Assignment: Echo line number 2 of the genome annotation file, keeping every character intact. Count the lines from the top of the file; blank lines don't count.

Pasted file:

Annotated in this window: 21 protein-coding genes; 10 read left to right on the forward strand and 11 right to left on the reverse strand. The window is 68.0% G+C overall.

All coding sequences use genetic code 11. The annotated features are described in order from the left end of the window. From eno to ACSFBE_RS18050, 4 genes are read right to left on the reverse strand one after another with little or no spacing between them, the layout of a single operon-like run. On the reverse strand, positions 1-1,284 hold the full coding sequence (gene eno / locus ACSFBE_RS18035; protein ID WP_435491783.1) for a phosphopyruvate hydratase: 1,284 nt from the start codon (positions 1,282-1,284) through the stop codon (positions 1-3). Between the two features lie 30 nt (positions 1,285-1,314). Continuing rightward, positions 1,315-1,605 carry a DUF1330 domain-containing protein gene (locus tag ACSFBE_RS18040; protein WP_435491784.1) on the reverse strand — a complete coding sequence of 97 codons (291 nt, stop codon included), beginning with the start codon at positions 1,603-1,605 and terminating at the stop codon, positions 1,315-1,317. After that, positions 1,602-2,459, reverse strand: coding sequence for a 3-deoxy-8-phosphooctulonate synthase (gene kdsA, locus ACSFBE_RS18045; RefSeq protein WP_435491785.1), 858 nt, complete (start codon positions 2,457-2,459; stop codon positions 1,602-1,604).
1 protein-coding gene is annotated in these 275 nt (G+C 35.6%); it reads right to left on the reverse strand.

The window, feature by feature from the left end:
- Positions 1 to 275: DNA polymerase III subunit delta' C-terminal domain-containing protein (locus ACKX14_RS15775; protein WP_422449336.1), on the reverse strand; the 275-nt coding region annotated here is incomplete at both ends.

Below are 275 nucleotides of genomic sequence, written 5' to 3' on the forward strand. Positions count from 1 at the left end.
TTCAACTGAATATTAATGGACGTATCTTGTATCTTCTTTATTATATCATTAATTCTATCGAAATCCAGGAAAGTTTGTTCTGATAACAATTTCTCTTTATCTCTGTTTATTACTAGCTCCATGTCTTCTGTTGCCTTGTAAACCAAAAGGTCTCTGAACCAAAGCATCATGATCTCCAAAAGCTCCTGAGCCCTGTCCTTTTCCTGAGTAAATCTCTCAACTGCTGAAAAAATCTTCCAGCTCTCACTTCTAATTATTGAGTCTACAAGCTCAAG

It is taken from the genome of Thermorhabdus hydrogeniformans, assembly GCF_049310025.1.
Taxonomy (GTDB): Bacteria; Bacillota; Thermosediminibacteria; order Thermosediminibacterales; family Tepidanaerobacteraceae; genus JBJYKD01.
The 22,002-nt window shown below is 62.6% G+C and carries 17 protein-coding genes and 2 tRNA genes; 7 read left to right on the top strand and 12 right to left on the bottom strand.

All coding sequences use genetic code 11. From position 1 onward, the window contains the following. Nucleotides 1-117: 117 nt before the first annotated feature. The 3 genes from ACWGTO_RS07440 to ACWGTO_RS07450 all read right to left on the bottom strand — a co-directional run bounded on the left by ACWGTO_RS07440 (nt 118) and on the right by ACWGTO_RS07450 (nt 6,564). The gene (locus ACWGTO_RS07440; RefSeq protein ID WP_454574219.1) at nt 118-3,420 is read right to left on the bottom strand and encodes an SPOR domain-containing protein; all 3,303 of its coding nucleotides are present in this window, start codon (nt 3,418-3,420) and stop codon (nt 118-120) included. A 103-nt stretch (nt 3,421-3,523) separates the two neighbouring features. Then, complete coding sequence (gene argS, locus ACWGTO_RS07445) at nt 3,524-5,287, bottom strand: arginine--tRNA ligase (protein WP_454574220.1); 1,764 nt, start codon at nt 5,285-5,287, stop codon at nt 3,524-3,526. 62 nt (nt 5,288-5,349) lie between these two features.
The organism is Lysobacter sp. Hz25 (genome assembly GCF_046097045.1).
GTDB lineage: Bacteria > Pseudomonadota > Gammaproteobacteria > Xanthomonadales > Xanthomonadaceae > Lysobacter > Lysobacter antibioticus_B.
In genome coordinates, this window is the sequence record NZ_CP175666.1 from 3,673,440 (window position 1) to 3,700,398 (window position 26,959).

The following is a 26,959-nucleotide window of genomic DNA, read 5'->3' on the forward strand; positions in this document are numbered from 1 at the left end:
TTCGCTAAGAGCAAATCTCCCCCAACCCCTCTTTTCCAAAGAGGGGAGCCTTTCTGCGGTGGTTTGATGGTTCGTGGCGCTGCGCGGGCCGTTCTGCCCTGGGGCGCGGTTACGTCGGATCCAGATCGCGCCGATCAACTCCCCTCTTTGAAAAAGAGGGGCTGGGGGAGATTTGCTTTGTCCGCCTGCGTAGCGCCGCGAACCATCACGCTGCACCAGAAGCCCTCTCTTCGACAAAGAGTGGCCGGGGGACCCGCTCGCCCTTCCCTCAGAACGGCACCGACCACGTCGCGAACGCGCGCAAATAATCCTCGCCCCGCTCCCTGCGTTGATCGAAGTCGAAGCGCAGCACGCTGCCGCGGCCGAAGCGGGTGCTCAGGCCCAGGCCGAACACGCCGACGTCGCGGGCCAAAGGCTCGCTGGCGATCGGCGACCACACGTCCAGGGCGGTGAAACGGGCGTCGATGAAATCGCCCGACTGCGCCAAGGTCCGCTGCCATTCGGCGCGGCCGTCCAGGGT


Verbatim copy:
All coding sequences use genetic code 11. The annotated features are described in order from the left end of the window. From eno to ACSFBE_RS18050, 4 genes are read right to left on the reverse strand one after another with little or no spacing between them, the layout of a single operon-like run. On the reverse strand, positions 1-1,284 hold the full coding sequence (gene eno / locus ACSFBE_RS18035; protein ID WP_435491783.1) for a phosphopyruvate hydratase: 1,284 nt from the start codon (positions 1,282-1,284) through the stop codon (positions 1-3). Between the two features lie 30 nt (positions 1,285-1,314). Continuing rightward, positions 1,315-1,605 carry a DUF1330 domain-containing protein gene (locus tag ACSFBE_RS18040; protein WP_435491784.1) on the reverse strand — a complete coding sequence of 97 codons (291 nt, stop codon included), beginning with the start codon at positions 1,603-1,605 and terminating at the stop codon, positions 1,315-1,317. After that, positions 1,602-2,459, reverse strand: coding sequence for a 3-deoxy-8-phosphooctulonate synthase (gene kdsA, locus ACSFBE_RS18045; RefSeq protein WP_435491785.1), 858 nt, complete (start codon positions 2,457-2,459; stop codon positions 1,602-1,604).